Actress Elizabeth Ashley and Michael Kahn, the gay artistic director of Washington’s Shakespeare Theatre Company (STC), share a long, loving and fruitful history beginning in 1974 when he directed her in a revival of Tennessee Williams’ “Cat on a Hot Tin Roof.” The production played on Broadway, among other places, and triumphed. Over the years, Ashley has come to D.C. to guest star at Kahn’s theater: First in 1998 for Williams’ “Sweet Bird of Youth” (Ashley considers her Princess Kosmonopolis possibly the best work she’s ever done) and again in 2002 to play cold-blooded Regina Giddens in Lillian Hellman’s “The Little Foxes.”
And now, Ashley returns. This time stepping in for the late Dixie Carter in STC’s production of George Bernard Shaw’s “Mrs. Warren’s Profession,” the story of a former prostitute turned madam who tries unsuccessfully to shield her priggish daughter from mama’s rather disreputable occupation. Another STC vet, Keith Baxter directs.
“Around the time of Hurricane Katrina, Michael [Kahn] first approached me about playing Mrs. Warren, but we couldn’t schedule it,” recounts actress Elizabeth Ashley during a recent interview in STC’s Capitol Hill rehearsal space. “Then, more recently, he asked me to step in for my dear friend Dixie who was then very ill. When somebody’s under the gun like that, you don’t dick around, so naturally I agreed.”
“The play and the part have turned out to be much more interesting than I first thought,” adds Ashley in her unmistakably smoky voice. “It’s not so much about prostitution, but more of an attack on capitalism and the class system. Of course, I love the politics of it. I’m a total heretic, as you’ve probably guessed.”
Ashley, 70, draws deeply on a long, skinny cigarette and explains what she most likes about Washington theater — namely Kahn — or ‘The Mighty Kahn,’ as she likes to call him. “He’s a tyrant, and I love tyrants,” says Ashley. “There’s no democracy in art nor should there be. He demands an enormous amount from me and takes me out of my comfort zone. While he’s not directing this production, I know he feels I’m right for the part. Plus we share a similar sense of humor and are of the same approximate vintage, although he might be a little older.”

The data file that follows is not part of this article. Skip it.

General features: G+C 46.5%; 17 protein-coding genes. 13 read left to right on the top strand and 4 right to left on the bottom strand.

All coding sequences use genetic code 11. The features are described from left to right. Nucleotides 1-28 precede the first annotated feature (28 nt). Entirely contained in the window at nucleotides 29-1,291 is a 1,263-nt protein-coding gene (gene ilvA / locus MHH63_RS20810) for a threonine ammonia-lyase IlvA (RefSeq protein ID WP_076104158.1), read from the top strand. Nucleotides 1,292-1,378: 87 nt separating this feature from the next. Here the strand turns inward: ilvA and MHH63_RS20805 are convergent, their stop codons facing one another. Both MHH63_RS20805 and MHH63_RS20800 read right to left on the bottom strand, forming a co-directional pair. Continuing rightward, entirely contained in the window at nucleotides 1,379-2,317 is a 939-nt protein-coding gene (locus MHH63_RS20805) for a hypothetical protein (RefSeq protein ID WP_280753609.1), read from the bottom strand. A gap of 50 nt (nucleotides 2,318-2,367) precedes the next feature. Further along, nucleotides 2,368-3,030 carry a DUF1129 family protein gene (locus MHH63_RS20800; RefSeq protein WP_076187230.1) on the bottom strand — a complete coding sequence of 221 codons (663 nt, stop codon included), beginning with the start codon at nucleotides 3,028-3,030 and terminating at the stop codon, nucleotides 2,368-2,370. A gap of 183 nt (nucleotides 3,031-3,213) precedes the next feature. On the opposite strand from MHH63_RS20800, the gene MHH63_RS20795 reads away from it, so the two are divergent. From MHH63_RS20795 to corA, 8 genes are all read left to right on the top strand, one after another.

A Louisiana native, Ashley took Broadway by storm while still an ingénue, winning a Tony in 1962 for her role in “Take Her, She’s Mine.” Through the decades, she has proved to be an enduring, inimitable presence on stage, screen and TV. She’s worked with most of the greats including Tennessee Williams, whom she first met when her “favorite ex-husband,” James Farentino, was playing one of the beach boys in the late gay playwright’s “The Night of the Iguana” on Broadway.
Later, Ashley became further acquainted with Williams while preparing for the part of “Cat’s” sexually defiant Maggie with Kahn in Connecticut.
“Tennessee was around all the time,” she recalls. “We were doing his original version of the play. He’d come to rehearsal carrying Brioni bags overflowing with papers. He’d pull out an old draft and say, ‘Let’s try it this way today and see how that goes.’”
Ashley continues, “I’ve been in the show rackets for over 50 years. Twice I have retired for long periods of time. I’m not a fan of civilization. Now and then I need to get far away from New York with my dog and my books and cleanse myself from the negativity of the profession. But I’m also not rich so eventually I need to return to work and acting on stage is what I do best and enjoy most.”
Next up, Ashley returns to New York to take on the role of “Mother” in gay playwright Edward Albee’s new work “Me, Myself & I” at Playwrights Horizons.
“It’s Albee being zany,” hints Ashley. “I tend to see my character as Pebbles [from the “Flintstones”] grown up and ruined. That’s how I see her and that’s all I’ll say. There you go, deal with it!”
‘Mrs. Warren’s Profession’
Through July 11
Shakespeare Theatre Company
Sidney Harmon Hall
610 F St., N.W.